This is the first evaluation study we are aware of that has reported on the use of an interactive research study to develop medical students' public health and research skills. It was practical to combine the research and teaching and a majority of the students responded favourably to the exercise. The class was generally successful in raising the profile of public health and research, but still was restricted by the built environment of the tiered lecture theatre which makes small group work difficult.
The poor quality of student flats in Dunedin has been a topic of considerable public interest and has resulted in a report presented to the media that found that some student flats were colder than a refrigerator during winter [15
] as well as other unfavourable media reports [31
]. The results of the student housing and health research have been written up and are in the process of being submitted to a journal (Baker M, Wilson N, Dickson N, Zhang J, Keall M, Crane J, Howden-Chapman P: Medical students have respiratory symptoms associated with poor housing conditions; draft manuscript). The findings were of intrinsic interest to the students and by raising the issue of their exposure to cold indoor temperatures in their accommodation, may have implications for protecting their health.
Evaluating a teaching session using a simple self-completed questionnaire distributed to a large class of medical students at the end of an extended teaching session has important limitations. The response rate of 65% could have been higher and it is possible that those who chose to respond may have differed from the non-responders in important ways (for example, by being more motivated by a desire to record positive or negative views about the teaching experience). This context also means that students inevitably had to provide an immediate and potentially rushed assessment of the teaching. Given those constraints it is surprising that so many students (51%) took the time to write additional comments on the questionnaire.
It is important to also note the potential issues that arise from this form of teaching. In this exercise the students effectively become the research subjects. This raises issues to do with informed consent and whether students felt that they could reasonably opt out of the research. This could become more of a problem if the approach was extended to other forms of health sciences training.
These results support continuation of this type of teaching/research combination, ideally with a switch to use of smaller groups for discussion of the findings. A greater emphasis on small group work is part of the current strategy for change in undergraduate teaching at the University of Otago. This type of teaching is very labour intensive as it requires rapid entry and analysis of questionnaire data and modification of presentation content to incorporate the results. It is therefore important that such teaching is evaluated to ensure its value to students.
If research methods and public health are to be seen as an integral part of the medical curriculum it needs to be integrated into the course. In 2004, no medical school in Australia taught statistics and research skills in an integrated way as part of the rest of their problem based learning (PBL) course [32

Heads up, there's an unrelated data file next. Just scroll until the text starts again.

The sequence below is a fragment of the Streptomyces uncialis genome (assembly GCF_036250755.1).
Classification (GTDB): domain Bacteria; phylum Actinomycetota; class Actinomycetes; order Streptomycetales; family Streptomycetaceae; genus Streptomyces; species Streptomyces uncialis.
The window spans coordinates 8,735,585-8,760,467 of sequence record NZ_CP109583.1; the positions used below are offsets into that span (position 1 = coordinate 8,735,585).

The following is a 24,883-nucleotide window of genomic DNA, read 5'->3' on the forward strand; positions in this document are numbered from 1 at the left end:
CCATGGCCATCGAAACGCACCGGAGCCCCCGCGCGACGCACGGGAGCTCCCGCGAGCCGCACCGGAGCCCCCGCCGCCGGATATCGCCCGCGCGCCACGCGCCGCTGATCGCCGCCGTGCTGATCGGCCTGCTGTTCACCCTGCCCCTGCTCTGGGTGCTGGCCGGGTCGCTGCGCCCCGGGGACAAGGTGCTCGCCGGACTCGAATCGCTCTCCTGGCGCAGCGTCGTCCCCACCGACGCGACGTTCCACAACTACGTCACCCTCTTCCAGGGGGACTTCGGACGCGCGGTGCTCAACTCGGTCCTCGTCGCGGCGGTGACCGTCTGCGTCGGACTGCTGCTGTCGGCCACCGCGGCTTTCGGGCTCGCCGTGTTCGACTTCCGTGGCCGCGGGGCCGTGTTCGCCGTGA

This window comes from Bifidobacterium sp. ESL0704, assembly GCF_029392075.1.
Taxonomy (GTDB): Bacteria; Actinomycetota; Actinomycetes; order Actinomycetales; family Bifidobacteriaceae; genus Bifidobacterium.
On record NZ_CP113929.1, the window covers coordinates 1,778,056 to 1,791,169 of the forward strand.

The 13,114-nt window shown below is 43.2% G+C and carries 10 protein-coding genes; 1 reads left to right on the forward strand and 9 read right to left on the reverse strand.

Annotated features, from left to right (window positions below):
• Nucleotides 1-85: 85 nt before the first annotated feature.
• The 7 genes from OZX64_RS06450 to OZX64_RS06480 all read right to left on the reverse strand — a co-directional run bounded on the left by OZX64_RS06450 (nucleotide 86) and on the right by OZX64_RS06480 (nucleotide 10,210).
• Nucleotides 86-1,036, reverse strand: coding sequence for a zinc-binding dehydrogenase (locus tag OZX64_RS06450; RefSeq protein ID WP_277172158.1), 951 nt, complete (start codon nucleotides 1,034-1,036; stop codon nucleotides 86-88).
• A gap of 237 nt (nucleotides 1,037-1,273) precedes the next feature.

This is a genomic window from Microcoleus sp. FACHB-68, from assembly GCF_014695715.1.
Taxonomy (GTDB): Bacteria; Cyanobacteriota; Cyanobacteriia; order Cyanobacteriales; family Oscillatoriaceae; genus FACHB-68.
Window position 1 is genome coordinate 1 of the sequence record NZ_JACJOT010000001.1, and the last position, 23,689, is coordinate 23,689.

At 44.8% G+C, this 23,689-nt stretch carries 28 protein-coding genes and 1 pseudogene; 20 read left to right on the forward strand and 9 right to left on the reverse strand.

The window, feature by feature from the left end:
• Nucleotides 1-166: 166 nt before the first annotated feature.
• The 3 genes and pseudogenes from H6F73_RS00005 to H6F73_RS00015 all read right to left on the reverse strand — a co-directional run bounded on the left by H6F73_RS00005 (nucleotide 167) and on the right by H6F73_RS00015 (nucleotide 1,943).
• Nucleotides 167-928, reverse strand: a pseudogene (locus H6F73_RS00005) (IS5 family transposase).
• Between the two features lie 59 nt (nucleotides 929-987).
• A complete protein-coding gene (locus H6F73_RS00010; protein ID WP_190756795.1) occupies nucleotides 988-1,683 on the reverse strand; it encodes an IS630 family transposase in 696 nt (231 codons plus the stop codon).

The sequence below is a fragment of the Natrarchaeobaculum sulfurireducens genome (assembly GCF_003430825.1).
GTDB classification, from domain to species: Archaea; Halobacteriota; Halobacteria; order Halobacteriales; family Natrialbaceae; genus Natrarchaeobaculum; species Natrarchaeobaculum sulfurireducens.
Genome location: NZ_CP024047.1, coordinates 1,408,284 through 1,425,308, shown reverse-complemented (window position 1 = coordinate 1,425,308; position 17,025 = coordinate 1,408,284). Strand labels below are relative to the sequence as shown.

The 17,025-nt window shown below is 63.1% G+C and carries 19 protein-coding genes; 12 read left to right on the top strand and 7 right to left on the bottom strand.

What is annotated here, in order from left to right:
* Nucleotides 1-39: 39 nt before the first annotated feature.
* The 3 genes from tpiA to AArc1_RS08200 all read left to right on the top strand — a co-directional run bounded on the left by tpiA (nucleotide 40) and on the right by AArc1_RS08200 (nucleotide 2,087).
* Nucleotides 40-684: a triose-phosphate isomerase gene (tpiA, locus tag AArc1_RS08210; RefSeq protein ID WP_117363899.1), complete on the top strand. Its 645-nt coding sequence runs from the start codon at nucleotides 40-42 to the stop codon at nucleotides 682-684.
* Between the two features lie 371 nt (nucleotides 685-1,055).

]. As Bland mentions, not only does integration prevent marginalisation of the subject, but it also has the advantage of being taught in the context in which students will use it. Problem based learning has been shown to be an effective way of teaching public health [33
] and to be a richer and more engaging approach to the teaching of epidemiology than traditional courses [34
]. This principle suggests that the teaching/research exercise could be further improved by integrating it with the rest of the course.
The benefit-to-cost analysis of this type of teaching also needs to consider the additional benefits in the form of scientific outputs (published findings on the health impact of the built environment). There is also potential for policy changes that might contribute to improved student and public health.
The authors agreed with the students' recommendation that the survey be repeated near the end of the academic year after winter 2008 and a repeat survey was conducted in October, spring-time in the Southern Hemisphere. Findings from these surveys have been compared with student union records of the quality of student flats in Dunedin. These results are also being reported back to the University of Otago administration (of which the Medical School is a part) and are forming part of a community-action plan to improve the quality of student flats.
At the conclusion of the class, the tutors asked if anyone wanted to enrol in a paid summer studentship and work with the tutors to analyse the results and write up the teaching evaluations. The first author volunteered and was able to further reinforce her knowledge of research-based teaching and the impact of housing on health.
Our findings have wider implications for teaching of research and public health skills to medical students and other health sciences students. Many Departments such as ours are no doubt using innovative teaching methods and either not evaluating them, or not reporting them in the published literature. To improve evidence-informed teaching practice, it would be useful if other programmes teaching public health and research skills to medical students also published on these activities.